NRIs who had PPF accounts in India can continue to have it until further notice
The Government has temporarily dismissed its earlier notification regarding the closure of Public Provident Fund (PPF) accounts of NRIs that was issued last year.
According to the new office memorandum released by the Department of Economic Affairs (DEA) on Feb. 23, the earlier notification about the closure of PPF accounts has been provisionally removed. “It has presently been decided to keep the related notification in abeyance till the additional order in this regard,” the office memorandum declared.
The earlier notification was issued on Oct. 3, 2017, by the Department of Economic Affairs(DEA). The amendment to the (PPF)Public Provident Fund Scheme, 1968, declared in the official gazette, “If a resident who opened an account under this scheme subsequently becomes a non-resident during the currency of the maturity period, the account shall be deemed to be closed with effect from the day he becomes a non-resident.”
Interest will be compensated at the rate applicable to Post Office savings accounts till the date the PPF account is closed. The Post Office savings account fetch an interest rate of 4 percent, which is almost half of that for PPF at now.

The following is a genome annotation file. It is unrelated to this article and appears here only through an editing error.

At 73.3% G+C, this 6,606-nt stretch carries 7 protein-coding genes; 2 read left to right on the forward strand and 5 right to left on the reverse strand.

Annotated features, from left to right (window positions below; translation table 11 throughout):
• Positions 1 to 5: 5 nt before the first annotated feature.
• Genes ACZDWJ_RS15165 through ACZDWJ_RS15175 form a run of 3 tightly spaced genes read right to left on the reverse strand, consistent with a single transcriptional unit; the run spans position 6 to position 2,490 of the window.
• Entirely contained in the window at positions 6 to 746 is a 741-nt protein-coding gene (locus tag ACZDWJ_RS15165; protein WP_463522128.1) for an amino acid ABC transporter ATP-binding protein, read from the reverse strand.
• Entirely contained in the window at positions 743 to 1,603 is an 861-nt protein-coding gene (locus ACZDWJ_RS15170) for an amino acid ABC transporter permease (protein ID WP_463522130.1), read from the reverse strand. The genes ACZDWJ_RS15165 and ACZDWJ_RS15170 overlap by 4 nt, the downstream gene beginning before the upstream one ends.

For the PPF scheme, the period of maturity period is 15 years, but the same can be extended for further five years and so on for Indian citizens. The scheme sanctions withdrawal every year from the seventh financial year from the year of the opening account while the loan amenity can be availed from the third financial year.
The PPF is a tax-free savings tool that was formulated in 1968 by the Ministry of Finance.
Before 2003, Non-resident Indians(NRIs) were not allowed to make any participation in their existing PPF accounts — i.e. accounts opened before their residential status changed to NRI (Non-Resident Indian). In 2003, however, a new notification authorized NRIs to continue investing in their PPF accounts that existed till maturity.
According to PPF rules, an investment of minimum Rs 500 per financial year is needed. The principal invested in PPF qualifies for deduction under Section 80C of the Income-tax Act, 1961, and the interest received is also exempted from tax under Section 10.
The account can be opened through cash or cheque, and in case of cheque, the date of realization of a cheque in the government account is taken as the date of opening of an account. The subscriber can begin another account in the name of minors however subject to maximum investment limit by adding balance in all accounts.
PPF is a debt-oriented asset class, i.e., one’s investment is not disclosed to equities, and therefore returns are not linked to the stock market’s performance. The interest rate on PPF returns is set by the government every quarter based on the return(yield) of government securities. In 1968-69, PPF offered a 4 percent per annum interest, while from 1986-2000 it offered 12 percent. Today in 2017-18 (Jan 1 to March 31, 2018) it offers 7.6 percent.